LA WATCHDOG--On Tuesday, the City Council passed a Herb Wesson sponsored motion, without any discussion, that requested “the City Attorney, with the assistance of the Chief Legislative Analyst, to prepare and present the documents necessary to place on the November 2018 Ballot the necessary amendment to Section 104(g) of the City Charter to authorize the City to form a municipal bank.”
The proposed City owned Bank of Los Angeles would “provide financial services to residents, reinvestment in the City to support the development of affordable housing and local infrastructure, and banking solutions for other local businesses that are not currently served by the commercial banking industry.” There have also been discussions about the Bank serving the unbanked, cash intensive pot industry.
Yet despite all the hype associated with the municipally owned Bank of Los Angeles, the City has not prepared a business plan or even an outline of a plan for the Bank. Rather, the City is asking us to give the City Council and Mayor Garcetti a blank check to establish the Bank despite a well thought out report by the Chief Legislative Analyst that identified numerous problems.
These limitations include that there is no identified source of funds to capitalize the Bank (estimated to be more than $1 billion), that City funds could not be deposited in the Bank for at least three years, that the Bank would have difficulty providing adequate collateral to support the City banking requirements, that the Bank would have difficulty qualifying for deposit insurance, and that start-up costs would be “exorbitant” with no available sources of cash to cover these losses.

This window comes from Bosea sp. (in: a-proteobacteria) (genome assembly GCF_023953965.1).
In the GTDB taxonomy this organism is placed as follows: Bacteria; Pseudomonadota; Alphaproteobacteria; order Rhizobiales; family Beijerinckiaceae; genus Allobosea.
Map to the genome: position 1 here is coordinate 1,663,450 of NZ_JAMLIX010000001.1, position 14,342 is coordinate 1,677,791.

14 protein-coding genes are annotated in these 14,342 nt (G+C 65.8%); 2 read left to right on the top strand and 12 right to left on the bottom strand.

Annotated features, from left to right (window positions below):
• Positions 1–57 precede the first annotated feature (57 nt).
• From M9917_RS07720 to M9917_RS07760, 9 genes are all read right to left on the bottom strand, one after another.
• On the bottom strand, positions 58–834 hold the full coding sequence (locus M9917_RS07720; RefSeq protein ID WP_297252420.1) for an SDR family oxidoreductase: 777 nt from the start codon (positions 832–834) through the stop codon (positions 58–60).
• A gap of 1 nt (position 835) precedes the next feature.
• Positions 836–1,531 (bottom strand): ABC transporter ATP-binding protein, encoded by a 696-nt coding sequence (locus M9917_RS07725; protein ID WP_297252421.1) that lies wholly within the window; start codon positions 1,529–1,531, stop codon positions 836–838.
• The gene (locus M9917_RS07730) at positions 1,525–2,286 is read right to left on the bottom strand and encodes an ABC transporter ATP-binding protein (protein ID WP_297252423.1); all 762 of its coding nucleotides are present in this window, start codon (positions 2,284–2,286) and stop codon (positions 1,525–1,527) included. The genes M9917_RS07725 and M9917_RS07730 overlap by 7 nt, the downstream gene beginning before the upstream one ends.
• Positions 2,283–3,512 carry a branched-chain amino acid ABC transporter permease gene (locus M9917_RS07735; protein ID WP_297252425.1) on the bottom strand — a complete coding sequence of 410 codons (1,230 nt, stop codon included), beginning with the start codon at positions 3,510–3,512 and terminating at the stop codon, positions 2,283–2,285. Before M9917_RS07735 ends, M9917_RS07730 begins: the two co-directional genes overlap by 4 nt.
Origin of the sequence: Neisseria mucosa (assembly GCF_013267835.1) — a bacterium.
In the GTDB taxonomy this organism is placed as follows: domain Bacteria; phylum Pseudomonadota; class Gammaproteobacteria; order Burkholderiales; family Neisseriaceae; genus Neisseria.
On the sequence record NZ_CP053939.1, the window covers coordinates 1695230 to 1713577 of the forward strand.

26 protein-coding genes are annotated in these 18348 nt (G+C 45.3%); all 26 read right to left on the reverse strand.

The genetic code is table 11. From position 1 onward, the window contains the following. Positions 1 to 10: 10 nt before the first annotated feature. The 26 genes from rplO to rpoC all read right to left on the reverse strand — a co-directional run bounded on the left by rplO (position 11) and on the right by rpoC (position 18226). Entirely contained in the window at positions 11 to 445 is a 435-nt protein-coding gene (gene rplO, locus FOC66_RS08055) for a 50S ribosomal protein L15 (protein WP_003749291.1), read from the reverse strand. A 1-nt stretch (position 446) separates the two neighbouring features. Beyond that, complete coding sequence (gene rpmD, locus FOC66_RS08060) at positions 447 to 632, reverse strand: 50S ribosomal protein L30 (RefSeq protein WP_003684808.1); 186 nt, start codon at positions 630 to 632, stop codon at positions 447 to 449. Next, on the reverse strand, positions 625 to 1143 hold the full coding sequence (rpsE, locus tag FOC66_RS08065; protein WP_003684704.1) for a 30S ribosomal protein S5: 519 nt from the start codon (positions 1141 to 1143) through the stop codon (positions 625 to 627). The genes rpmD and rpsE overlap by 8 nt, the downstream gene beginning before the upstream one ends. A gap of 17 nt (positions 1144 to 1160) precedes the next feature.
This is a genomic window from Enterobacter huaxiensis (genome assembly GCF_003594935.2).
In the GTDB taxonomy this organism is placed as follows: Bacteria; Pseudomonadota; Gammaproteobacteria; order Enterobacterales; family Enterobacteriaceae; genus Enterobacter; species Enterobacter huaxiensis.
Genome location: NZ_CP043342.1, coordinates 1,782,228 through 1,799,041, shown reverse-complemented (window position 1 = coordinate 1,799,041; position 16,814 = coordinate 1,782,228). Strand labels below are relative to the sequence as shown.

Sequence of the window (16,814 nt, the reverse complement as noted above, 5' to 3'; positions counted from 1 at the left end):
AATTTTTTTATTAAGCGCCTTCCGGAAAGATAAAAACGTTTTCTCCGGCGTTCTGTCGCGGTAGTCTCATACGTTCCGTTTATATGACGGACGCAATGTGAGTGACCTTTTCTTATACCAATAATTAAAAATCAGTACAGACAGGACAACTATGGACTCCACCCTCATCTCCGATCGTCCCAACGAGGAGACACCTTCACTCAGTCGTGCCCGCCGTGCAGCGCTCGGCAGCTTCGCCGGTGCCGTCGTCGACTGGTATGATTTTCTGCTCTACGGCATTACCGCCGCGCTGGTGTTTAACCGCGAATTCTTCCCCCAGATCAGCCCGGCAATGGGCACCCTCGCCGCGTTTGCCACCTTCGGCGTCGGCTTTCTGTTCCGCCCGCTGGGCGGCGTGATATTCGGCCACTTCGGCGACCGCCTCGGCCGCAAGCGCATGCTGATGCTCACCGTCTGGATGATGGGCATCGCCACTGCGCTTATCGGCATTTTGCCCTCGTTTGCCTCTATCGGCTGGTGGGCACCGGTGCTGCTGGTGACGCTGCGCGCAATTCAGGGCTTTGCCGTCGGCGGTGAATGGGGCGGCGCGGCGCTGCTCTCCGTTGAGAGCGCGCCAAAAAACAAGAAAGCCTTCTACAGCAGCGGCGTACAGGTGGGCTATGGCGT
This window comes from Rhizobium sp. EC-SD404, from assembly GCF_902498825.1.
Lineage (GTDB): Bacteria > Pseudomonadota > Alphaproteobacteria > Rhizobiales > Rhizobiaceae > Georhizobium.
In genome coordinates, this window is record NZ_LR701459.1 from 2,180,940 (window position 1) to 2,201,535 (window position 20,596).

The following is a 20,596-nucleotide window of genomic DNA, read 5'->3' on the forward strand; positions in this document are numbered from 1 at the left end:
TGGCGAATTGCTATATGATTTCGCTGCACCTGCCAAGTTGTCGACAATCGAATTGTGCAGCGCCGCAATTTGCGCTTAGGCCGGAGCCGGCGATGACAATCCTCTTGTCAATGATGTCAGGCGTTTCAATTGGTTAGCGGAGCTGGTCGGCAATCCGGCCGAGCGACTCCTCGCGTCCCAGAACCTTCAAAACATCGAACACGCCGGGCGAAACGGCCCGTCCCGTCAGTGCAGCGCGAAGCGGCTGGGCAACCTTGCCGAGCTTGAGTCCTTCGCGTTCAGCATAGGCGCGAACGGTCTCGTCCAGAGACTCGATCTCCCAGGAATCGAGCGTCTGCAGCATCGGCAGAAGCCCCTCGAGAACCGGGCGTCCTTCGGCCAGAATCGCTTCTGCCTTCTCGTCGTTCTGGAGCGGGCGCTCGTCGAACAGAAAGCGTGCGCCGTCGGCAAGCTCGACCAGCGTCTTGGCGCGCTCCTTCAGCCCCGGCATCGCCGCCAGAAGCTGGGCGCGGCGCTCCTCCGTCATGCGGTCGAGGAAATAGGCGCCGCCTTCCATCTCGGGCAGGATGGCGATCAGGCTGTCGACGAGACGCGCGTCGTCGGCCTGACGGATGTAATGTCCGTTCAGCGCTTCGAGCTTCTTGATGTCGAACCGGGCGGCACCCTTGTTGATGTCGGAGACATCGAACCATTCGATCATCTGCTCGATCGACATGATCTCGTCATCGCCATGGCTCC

After listening to the February 28 meeting of the Ad Hoc Jobs Committee where the Chief Legislative Analyst’s report was discussed, it was apparent that the members of the City Council have no clue about the banking business, the need for excellent management and strong credit standards, and that loans are not grants and need to be repaid.
Rather, the members of the City Council view the Bank as a source of cash to fund their pet projects and those of their cronies. But loans, both principal and interest, need to be repaid on a timely basis if the Bank is to remain solvent. Otherwise, the Bank is out of business, the equity capital is wiped out, and the depositors take a hit.
This was certainly the case with the Los Angeles Community Development Bank that was established after the 1992 riots with money from the Federal Government. But this loan fund that was under the control of the City Council closed its doors in 2004 because too many of the politically connected borrowers failed to meet their obligations.
However, with the Bank of Los Angeles, it is our money, not the Washington’s, that is lost if the Bank tanks. And it the City takes a hit, it would have an adverse impact on the already poor level of service we receive from the City.
Before the City Council votes to place this amendment to the City Charter on the November ballot, the Council needs to have a detailed business plan to present to the voters. But this is unlikely as the City has not hired any banking experts despite the request of the Chief Legislative Analyst.
We also cannot rely on all the promises of our Elected Elite to pass ordinances that will protect our interests and those of the City. The City’s cash that is allocated to various departments, including the DWP, is just too damn tempting.
No blank checks. The Bank of Los Angeles could very well be a weapon of mass financial destruction.
(Jack Humphreville writes LA Watchdog for CityWatch. He is the President of the DWP Advocacy Committee and is the Budget and DWP representative for the Greater Wilshire Neighborhood Council. He is a Neighborhood Council Budget Advocate. He can be reached at: firstname.lastname@example.org.)